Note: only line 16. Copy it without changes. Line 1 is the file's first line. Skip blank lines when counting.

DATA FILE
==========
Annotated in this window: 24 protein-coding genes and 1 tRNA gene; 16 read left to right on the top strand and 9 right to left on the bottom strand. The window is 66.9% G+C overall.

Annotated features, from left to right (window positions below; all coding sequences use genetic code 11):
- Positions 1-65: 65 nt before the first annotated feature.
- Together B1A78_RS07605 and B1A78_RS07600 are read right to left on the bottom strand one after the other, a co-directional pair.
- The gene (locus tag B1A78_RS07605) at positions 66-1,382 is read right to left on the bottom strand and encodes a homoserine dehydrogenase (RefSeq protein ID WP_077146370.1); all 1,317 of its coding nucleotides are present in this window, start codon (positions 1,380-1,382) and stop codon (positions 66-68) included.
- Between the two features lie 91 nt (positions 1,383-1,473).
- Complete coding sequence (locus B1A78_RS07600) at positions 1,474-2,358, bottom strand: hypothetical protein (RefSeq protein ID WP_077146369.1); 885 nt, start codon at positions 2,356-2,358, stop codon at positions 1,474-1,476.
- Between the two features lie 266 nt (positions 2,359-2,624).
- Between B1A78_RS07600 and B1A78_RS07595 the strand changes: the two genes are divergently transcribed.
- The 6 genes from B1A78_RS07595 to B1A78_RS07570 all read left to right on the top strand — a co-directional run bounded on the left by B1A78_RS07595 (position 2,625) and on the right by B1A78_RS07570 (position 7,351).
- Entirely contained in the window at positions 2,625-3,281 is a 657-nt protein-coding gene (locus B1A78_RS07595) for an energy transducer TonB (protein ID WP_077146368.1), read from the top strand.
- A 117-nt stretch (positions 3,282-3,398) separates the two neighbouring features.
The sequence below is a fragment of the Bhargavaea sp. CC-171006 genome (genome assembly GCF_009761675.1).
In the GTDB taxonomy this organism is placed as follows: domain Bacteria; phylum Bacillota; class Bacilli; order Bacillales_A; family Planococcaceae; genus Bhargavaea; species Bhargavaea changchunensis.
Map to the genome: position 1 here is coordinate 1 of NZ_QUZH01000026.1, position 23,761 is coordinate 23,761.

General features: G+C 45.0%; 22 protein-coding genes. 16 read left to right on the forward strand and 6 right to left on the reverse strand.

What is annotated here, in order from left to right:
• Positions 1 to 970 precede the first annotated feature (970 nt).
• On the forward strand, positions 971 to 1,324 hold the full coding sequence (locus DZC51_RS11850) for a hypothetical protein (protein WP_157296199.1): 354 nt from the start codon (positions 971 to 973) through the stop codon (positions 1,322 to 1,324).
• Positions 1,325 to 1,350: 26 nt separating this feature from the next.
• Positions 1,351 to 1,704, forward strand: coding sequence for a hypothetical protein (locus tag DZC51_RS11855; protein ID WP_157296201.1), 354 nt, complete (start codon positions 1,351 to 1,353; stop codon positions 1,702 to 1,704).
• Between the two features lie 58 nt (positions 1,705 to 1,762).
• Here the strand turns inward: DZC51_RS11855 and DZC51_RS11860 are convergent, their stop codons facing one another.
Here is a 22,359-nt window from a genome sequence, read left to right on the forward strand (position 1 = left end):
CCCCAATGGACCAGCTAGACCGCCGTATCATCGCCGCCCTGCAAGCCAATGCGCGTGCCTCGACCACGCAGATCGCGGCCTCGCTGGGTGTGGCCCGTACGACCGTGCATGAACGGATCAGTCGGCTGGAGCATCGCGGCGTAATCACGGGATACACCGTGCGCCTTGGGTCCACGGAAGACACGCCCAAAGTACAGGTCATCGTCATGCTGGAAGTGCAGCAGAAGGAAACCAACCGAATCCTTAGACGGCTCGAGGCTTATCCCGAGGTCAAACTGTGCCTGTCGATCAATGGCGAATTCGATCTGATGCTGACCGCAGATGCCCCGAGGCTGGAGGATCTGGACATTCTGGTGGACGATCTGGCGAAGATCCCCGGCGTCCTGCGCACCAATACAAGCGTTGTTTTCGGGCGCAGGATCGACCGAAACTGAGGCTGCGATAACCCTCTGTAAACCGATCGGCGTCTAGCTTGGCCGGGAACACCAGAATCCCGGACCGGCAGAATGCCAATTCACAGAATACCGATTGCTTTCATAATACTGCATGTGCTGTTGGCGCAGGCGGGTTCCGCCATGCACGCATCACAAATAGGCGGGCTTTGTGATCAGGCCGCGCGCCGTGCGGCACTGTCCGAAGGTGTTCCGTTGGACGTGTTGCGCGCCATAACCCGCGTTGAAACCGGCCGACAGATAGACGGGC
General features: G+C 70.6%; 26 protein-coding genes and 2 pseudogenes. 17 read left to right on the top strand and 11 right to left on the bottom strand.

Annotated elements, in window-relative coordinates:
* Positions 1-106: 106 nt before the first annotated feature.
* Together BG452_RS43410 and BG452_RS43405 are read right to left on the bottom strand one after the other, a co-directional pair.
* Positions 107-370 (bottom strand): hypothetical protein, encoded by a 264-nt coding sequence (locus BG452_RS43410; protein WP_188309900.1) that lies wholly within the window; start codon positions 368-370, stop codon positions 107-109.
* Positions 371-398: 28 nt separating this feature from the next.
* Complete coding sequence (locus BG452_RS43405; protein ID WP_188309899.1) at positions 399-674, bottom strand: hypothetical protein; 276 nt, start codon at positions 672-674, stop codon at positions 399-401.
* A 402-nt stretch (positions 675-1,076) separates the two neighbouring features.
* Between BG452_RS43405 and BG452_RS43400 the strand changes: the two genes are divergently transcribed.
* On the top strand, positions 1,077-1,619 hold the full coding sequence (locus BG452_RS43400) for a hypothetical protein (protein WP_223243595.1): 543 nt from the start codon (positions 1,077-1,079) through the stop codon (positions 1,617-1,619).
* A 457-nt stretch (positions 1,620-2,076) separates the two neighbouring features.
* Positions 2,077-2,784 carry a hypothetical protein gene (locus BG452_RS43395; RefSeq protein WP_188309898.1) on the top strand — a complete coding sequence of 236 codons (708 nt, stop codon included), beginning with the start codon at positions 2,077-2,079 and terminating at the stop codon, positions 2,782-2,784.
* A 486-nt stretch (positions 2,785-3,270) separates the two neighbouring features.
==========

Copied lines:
General features: G+C 45.0%; 22 protein-coding genes. 16 read left to right on the forward strand and 6 right to left on the reverse strand.